President Obama proposed $1.5 trillion in new taxes this morning, speaking from the Rose Garden at the White House. “Today, I’m releasing a plan which details how to pay for the jobs bill, while also paying down our debt over time,” he said about his recently-announced $447 billion plan to create jobs.
“Washington has to live within its means,” continued the president. “For us to solve this problem everybody … has to pay their fair share.” The president was specifically referring to the nation’s richest Americans, who currently pay a smaller percentage of their incomes in taxes than do most of the middle class.
The president also proposed “real cuts to spending” to be “among the biggest cuts in our history”. Obama proposed eliminating tax loopholes that benefit the largest corporations, but he will face opposition from the Republican-led House of Representatives. Some Republicans have already complained that Obama’s proposed tax hikes for the wealthy amount to “class warfare”. Republicans favor greater spending cuts rather than tax hikes to reduce America’s debt.
As part of the debt deal effected on August 2, a 12-member joint committee of Congress was set up to come up with another $1.5 trillion of deficit reductions over the next decade by the end of November. Obama’s goal is to influence the committee, and his plan asks them to aim even bigger.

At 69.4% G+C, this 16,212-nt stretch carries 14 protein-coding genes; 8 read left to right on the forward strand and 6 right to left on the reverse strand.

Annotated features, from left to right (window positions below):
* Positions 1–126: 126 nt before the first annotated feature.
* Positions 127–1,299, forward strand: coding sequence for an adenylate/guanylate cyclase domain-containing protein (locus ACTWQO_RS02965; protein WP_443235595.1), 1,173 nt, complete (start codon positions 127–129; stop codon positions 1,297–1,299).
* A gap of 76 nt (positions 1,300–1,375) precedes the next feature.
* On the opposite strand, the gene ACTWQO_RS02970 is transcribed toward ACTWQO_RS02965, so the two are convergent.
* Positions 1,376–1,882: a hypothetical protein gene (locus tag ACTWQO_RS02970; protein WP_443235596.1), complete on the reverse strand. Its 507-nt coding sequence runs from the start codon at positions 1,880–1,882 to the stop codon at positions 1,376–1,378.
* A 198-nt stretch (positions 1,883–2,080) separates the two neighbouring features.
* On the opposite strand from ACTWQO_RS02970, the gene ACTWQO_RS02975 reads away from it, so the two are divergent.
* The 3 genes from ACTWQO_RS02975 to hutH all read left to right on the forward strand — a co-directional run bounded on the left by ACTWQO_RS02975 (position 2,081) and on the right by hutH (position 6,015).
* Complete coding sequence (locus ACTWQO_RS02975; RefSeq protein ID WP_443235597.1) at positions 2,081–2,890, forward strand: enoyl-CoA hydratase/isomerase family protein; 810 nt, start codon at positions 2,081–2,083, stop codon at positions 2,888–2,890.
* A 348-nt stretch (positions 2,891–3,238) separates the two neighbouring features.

Obama’s plan totals just over $2 trillion in deficit reduction over the next 10 years. While the plan focuses on increasing tax revenue, it would also cut $580 billion from benefit programs, including $248 billion from Medicare, though he said he would veto any cuts to Medicare that weren’t paired with tax increases for wealthier Americans. The administration also hopes to save $1 trillion over the next 10 years by withdrawing troops from Iraq and Afghanistan.
One of Obama’s proposals, called the “Buffett Rule” for billionaire investor Warren Buffett, would set a minimum tax on taxpayers making $1 million or more in annual income. Warren Buffett has notoriously supported higher taxes for his own set, most recently expressing his opinion in an article in the New York Times last month.